• 3 @tinealene // Jul 17, 2009 at 3:21 pm

    Very funny writeup. I am glad some of these bigger companies are getting busted for bad practices and hopefully some of the SMB’s will take notice and implement best practices when it comes to their online marketing.

  • 4 fort myers cosmetic surgeon // Aug 12, 2009 at 1:04 pm

    This is becoming quite a story. Where are the business ethics? What about the peace of mind when you go to bed, knowing that you did the right thing? I hope they learn from their mistakes and figure out that doing the right thing( I know it’s hard sometimes) will eventually pay off.

  • 5 Chrystal Eckes // Aug 16, 2009 at 5:24 pm

    It’s about time they (Lifestyle Lift) was caught doing fake reviews about how great their unique procedure is. Maybe if they had been addressing the real issues that women were having instead of blogging about how great they are they would not have had to post bogus reviews. Going so far as to have one employee use their kids names, posting and badgering patients who had poor results and even making fun of people who did post reviews at various sites, taunting them, calling them names and telling them how stupid they were. This is not a case of Big Business using poor judgement, it is Big Business using tactics that are unethical. Kudos to Cuomo for following through on this case. Any person considering this procedure, please go to realself.com and read the reviews and if you do decide to opt for the LSL, at least get a 2nd opinion. You only have one face.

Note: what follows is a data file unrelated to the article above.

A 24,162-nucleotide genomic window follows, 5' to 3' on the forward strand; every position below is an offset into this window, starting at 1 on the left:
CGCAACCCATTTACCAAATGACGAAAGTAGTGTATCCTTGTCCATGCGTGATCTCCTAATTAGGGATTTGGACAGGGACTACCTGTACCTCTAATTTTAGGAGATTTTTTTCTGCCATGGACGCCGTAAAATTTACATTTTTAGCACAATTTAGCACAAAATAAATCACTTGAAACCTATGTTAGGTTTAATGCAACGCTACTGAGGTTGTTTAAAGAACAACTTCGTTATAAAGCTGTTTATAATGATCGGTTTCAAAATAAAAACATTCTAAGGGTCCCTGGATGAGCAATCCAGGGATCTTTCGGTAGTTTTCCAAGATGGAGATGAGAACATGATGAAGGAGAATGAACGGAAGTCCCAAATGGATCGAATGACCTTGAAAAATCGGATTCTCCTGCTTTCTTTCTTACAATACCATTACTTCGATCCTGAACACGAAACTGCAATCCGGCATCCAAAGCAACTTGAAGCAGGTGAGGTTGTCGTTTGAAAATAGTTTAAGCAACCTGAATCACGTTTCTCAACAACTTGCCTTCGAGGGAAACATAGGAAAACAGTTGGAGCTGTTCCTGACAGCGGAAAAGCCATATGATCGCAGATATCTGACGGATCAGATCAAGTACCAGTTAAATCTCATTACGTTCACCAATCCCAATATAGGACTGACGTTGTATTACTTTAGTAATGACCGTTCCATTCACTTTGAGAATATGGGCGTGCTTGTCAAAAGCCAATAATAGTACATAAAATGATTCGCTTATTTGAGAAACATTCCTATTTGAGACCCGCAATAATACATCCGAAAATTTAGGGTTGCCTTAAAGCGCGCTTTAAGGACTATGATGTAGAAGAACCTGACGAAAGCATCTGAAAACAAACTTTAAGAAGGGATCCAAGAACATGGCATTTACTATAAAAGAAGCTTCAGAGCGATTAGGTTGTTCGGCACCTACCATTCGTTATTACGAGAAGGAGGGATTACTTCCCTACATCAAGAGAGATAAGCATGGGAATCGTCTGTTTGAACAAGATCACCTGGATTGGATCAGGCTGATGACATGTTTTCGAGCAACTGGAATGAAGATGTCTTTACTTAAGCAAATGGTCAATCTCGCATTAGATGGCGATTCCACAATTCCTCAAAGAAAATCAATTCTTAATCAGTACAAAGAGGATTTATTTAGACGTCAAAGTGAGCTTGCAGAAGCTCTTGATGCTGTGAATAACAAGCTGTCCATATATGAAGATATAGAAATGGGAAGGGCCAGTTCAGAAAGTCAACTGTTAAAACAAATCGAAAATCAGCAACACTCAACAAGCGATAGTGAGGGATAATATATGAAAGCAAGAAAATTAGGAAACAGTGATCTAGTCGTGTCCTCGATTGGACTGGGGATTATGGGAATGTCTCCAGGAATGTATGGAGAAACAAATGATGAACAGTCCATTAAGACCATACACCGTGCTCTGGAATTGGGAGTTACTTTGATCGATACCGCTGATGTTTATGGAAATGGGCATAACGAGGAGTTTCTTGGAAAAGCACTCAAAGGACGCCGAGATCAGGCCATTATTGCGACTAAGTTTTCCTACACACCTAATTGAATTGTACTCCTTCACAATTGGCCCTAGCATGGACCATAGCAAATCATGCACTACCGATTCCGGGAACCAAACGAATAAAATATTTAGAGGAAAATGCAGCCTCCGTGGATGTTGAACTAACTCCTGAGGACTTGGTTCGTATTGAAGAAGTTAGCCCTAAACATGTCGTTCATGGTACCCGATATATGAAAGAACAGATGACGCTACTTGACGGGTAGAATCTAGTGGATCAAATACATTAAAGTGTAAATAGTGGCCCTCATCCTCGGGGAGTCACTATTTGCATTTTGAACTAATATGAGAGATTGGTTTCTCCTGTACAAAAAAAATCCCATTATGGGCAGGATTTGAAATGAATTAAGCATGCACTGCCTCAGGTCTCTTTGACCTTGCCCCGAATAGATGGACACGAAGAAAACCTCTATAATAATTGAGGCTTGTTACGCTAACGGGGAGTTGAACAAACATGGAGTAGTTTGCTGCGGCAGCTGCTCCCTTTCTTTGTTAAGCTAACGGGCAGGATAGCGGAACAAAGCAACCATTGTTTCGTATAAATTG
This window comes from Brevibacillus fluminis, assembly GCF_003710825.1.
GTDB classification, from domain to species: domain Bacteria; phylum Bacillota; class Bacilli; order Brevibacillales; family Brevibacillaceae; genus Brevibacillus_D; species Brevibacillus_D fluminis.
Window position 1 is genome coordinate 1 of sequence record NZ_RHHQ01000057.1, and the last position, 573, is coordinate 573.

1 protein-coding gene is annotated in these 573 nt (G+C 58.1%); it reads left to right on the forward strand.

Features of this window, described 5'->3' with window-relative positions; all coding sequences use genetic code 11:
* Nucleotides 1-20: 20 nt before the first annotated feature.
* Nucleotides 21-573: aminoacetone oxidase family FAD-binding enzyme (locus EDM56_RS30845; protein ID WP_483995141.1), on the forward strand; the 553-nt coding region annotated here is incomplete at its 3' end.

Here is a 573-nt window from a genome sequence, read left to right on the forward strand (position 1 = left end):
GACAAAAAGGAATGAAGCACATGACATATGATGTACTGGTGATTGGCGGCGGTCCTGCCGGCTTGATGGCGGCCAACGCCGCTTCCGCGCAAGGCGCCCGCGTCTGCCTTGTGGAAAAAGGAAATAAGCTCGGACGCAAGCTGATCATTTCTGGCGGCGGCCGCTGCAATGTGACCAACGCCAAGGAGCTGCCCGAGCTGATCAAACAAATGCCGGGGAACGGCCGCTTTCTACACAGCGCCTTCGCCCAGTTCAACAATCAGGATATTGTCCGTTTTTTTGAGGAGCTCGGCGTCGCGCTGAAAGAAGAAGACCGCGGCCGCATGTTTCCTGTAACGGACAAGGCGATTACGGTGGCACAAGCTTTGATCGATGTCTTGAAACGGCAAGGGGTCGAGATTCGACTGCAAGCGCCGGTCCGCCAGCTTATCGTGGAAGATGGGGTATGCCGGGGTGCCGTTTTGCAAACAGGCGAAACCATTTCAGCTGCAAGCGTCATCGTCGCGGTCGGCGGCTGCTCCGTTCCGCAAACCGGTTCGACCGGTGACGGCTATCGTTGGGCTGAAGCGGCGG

• 6 Andrew Shotland // Oct 12, 2009 at 4:09 pm

    Seems like Lifestyl Lift costs a lot. Then again you can’t put a price on no turkey neck.

  • 7 JOY DURRETT // Oct 30, 2009 at 9:06 am

    I GOT THE LIFESTYLE LIFT ABOUT TWO YEARS AGO AND AM HAPPY WITH THE RESULTS. THE ONLY PROBLEM I AM HAVING IS BAD SCARRING BEHIND THE EARS. I HAVE HAD CORTISONE SHOTS TO REDUCE THE SWELLING BUT THE SCARS ARE STILL THERE AND UGLY AND UNCOMFORTABLE. ANYONE ELSE HAVE THIS PROBLEM?